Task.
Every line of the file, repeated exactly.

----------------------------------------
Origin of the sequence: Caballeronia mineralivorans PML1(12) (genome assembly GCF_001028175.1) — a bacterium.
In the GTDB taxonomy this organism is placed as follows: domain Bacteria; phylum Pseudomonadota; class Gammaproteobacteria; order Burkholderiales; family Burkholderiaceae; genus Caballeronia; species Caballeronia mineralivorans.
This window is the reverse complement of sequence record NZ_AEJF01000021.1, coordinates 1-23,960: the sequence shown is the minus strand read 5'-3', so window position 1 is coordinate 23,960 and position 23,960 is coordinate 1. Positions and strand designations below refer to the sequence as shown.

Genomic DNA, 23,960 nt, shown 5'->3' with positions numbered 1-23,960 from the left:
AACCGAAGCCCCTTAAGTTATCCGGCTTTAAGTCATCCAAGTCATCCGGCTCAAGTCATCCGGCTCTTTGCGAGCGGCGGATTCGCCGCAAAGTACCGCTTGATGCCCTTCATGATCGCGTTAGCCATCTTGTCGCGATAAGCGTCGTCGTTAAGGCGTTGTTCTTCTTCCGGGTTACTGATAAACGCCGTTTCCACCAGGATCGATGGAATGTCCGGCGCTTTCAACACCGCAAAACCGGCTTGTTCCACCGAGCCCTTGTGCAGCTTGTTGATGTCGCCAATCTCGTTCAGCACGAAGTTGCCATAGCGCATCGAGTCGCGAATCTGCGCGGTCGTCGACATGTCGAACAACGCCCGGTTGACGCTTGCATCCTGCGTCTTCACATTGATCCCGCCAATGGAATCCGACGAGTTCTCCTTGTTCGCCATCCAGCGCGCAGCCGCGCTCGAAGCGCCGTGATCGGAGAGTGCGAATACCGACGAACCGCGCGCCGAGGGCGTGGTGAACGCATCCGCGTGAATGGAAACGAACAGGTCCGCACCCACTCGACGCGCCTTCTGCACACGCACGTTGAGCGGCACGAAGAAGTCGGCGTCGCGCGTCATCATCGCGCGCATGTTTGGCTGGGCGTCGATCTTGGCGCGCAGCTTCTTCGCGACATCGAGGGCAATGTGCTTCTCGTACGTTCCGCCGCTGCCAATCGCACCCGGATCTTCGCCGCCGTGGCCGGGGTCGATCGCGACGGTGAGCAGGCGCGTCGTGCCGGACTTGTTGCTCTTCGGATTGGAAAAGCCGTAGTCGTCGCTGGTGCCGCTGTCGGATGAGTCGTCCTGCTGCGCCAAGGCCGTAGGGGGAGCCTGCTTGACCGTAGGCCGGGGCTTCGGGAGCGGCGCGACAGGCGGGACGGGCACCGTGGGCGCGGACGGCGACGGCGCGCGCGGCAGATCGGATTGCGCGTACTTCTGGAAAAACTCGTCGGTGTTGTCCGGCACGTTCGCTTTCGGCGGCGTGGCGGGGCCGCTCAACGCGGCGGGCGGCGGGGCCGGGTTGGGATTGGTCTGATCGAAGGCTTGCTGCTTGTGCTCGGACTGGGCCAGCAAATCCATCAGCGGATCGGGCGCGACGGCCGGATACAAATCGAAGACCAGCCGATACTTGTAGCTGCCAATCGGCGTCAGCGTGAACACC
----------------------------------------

Origin of the sequence: Caballeronia mineralivorans PML1(12) (genome assembly GCF_001028175.1) — a bacterium.
In the GTDB taxonomy this organism is placed as follows: domain Bacteria; phylum Pseudomonadota; class Gammaproteobacteria; order Burkholderiales; family Burkholderiaceae; genus Caballeronia; species Caballeronia mineralivorans.
This window is the reverse complement of sequence record NZ_AEJF01000021.1, coordinates 1-23,960: the sequence shown is the minus strand read 5'-3', so window position 1 is coordinate 23,960 and position 23,960 is coordinate 1. Positions and strand designations below refer to the sequence as shown.

Genomic DNA, 23,960 nt, shown 5'->3' with positions numbered 1-23,960 from the left:
AACCGAAGCCCCTTAAGTTATCCGGCTTTAAGTCATCCAAGTCATCCGGCTCAAGTCATCCGGCTCTTTGCGAGCGGCGGATTCGCCGCAAAGTACCGCTTGATGCCCTTCATGATCGCGTTAGCCATCTTGTCGCGATAAGCGTCGTCGTTAAGGCGTTGTTCTTCTTCCGGGTTACTGATAAACGCCGTTTCCACCAGGATCGATGGAATGTCCGGCGCTTTCAACACCGCAAAACCGGCTTGTTCCACCGAGCCCTTGTGCAGCTTGTTGATGTCGCCAATCTCGTTCAGCACGAAGTTGCCATAGCGCATCGAGTCGCGAATCTGCGCGGTCGTCGACATGTCGAACAACGCCCGGTTGACGCTTGCATCCTGCGTCTTCACATTGATCCCGCCAATGGAATCCGACGAGTTCTCCTTGTTCGCCATCCAGCGCGCAGCCGCGCTCGAAGCGCCGTGATCGGAGAGTGCGAATACCGACGAACCGCGCGCCGAGGGCGTGGTGAACGCATCCGCGTGAATGGAAACGAACAGGTCCGCACCCACTCGACGCGCCTTCTGCACACGCACGTTGAGCGGCACGAAGAAGTCGGCGTCGCGCGTCATCATCGCGCGCATGTTTGGCTGGGCGTCGATCTTGGCGCGCAGCTTCTTCGCGACATCGAGGGCAATGTGCTTCTCGTACGTTCCGCCGCTGCCAATCGCACCCGGATCTTCGCCGCCGTGGCCGGGGTCGATCGCGACGGTGAGCAGGCGCGTCGTGCCGGACTTGTTGCTCTTCGGATTGGAAAAGCCGTAGTCGTCGCTGGTGCCGCTGTCGGATGAGTCGTCCTGCTGCGCCAAGGCCGTAGGGGGAGCCTGCTTGACCGTAGGCCGGGGCTTCGGGAGCGGCGCGACAGGCGGGACGGGCACCGTGGGCGCGGACGGCGACGGCGCGCGCGGCAGATCGGATTGCGCGTACTTCTGGAAAAACTCGTCGGTGTTGTCCGGCACGTTCGCTTTCGGCGGCGTGGCGGGGCCGCTCAACGCGGCGGGCGGCGGGGCCGGGTTGGGATTGGTCTGATCGAAGGCTTGCTGCTTGTGCTCGGACTGGGCCAGCAAATCCATCAGCGGATCGGGCGCGACGGCCGGATACAAATCGAAGACCAGCCGATACTTGTAGCTGCCAATCGGCGTCAGCGTGAACACC